A crash on the CTA’s Yellow Line that injured 38 people when a train slammed into snow removal equipment on Thursday was caused by a “design issue,” according to an official with the National Transportation Safety Board.
Board chair Jennifer Homendy told reporters Saturday night the train’s braking distance should have been longer.
The train was going 26.9 miles-per-hour when it struck snow removal equipment that was on the tracks while employees were conducting training for the winter season, Homendy said the preliminary findings of an investigation showed.
At that speed, the train was designed to be able to stop within 1,780 feet of an object it its path, but didn’t, she said.
“That’s essentially an old design,” she said.
Homendy said it would take further investigation before the agency could recommend specific design changes.
A system designed today would have given the train an even greater stopping distance of 2,745 feet, Homendy said. Stopping distances on new systems have increased because over time “cars get heavier, there are more passengers,” she said.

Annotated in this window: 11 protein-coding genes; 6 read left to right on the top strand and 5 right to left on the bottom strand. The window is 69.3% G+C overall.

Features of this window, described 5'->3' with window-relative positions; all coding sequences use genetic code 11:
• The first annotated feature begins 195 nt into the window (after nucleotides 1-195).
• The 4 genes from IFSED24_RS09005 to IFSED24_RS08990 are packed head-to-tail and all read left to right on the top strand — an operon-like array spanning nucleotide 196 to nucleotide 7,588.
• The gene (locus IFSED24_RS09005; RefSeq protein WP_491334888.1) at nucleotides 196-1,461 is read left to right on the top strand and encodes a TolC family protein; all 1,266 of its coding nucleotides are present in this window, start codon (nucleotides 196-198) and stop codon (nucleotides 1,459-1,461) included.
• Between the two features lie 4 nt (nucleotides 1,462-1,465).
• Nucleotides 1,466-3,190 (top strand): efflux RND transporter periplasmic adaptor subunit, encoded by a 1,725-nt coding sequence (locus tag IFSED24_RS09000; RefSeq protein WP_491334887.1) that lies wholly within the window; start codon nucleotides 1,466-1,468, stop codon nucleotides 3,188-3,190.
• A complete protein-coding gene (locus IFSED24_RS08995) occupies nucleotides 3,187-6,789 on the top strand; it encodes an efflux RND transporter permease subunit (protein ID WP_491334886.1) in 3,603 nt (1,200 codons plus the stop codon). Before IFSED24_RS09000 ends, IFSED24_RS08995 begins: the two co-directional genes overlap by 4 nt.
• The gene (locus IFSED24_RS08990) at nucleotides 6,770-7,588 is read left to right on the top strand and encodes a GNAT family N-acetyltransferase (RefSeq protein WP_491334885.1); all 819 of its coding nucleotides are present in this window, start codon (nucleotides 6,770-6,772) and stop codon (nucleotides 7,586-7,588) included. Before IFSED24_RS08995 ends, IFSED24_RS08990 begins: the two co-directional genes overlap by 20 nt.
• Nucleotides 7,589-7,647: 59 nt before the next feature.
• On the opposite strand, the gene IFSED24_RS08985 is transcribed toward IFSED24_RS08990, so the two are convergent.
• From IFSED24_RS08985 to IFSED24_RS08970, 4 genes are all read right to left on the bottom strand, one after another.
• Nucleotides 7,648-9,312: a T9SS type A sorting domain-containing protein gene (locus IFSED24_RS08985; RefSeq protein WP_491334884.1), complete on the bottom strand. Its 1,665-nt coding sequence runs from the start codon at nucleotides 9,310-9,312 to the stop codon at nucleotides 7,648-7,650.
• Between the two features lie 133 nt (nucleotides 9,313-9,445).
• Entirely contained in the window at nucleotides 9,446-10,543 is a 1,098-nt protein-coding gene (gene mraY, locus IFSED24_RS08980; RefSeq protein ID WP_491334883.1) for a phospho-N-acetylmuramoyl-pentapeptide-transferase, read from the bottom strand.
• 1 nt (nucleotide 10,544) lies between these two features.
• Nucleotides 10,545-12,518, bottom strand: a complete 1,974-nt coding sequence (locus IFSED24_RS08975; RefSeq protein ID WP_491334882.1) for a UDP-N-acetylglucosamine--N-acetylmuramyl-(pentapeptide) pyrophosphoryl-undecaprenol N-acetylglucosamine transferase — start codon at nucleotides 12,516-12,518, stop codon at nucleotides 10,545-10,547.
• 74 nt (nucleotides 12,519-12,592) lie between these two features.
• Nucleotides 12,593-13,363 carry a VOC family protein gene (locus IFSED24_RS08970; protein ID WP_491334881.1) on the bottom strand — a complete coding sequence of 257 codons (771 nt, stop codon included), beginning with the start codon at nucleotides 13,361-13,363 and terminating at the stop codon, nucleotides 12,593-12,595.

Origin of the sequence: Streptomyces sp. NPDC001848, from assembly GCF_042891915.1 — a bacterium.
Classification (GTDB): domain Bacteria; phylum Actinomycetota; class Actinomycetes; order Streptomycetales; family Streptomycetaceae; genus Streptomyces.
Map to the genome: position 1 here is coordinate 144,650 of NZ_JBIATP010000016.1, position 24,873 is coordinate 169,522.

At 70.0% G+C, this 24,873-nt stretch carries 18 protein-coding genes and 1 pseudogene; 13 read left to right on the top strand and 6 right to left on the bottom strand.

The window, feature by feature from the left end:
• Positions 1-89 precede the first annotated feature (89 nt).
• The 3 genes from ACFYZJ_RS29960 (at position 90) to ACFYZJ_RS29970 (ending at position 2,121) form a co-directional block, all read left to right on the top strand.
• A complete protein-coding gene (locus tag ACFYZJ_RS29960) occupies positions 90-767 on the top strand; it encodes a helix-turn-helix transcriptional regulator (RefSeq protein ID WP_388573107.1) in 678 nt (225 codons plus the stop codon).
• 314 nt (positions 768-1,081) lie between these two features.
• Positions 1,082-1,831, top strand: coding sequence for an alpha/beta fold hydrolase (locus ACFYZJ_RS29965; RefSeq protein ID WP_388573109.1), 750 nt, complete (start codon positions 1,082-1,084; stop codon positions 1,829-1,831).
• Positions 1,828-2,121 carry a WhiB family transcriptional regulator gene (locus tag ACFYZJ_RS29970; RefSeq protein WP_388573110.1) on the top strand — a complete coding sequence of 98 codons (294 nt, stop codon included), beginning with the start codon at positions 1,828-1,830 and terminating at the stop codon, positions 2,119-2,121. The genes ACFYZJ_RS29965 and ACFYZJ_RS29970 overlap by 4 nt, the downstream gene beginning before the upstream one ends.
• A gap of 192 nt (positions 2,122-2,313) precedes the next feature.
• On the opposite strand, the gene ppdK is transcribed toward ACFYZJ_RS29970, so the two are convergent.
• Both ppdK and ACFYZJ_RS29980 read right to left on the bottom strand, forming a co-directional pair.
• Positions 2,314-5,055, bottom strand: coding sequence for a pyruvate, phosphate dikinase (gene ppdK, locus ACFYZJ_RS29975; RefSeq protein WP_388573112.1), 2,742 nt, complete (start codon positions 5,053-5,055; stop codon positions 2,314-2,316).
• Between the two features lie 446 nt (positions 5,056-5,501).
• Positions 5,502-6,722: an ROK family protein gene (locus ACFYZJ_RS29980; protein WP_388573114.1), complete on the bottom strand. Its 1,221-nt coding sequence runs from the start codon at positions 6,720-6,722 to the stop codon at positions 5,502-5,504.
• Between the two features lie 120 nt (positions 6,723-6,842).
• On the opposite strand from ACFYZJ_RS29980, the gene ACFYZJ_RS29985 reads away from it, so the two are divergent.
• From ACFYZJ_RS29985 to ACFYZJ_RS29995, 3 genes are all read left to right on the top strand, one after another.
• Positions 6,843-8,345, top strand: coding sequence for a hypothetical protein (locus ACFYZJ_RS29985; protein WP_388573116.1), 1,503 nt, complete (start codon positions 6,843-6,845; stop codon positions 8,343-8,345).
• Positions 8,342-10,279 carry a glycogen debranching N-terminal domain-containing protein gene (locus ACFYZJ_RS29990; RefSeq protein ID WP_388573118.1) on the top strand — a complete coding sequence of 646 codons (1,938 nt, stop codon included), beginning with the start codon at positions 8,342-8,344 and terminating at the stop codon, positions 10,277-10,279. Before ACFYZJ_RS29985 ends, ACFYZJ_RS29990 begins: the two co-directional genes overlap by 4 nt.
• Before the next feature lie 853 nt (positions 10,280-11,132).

An accounting of systemic changes have been made to the CTA’s braking components in the past would still needs to be more deeply analyzed, she said.
Homendy said investigators have also learned that the train’s wheels were slipping when the operator was braking, but are still trying to determine whether “debris residue” on the tracks played a role.
Reports that there was a warning issued to the train operator before the crash were incorrect, Homendy said. That warning was issued to a different train at the Oakton-Skokie station that told the operator of that train to remain at the station.
CTA officials previously said the line would remain down for at least several days. Homendy said she had no new information about when service might resume.
Shuttle bus service is available between Howard and Skokie/Dempster, serving all affected stations during normal hours of operation.
Homendy said the CTA remained a very safe form of transportation, particularly compared to driving.
“You are much safer taking the train,” she said. “I would take the train tonight, tomorrow. I have no concerns, safety concerns, for taking the train.”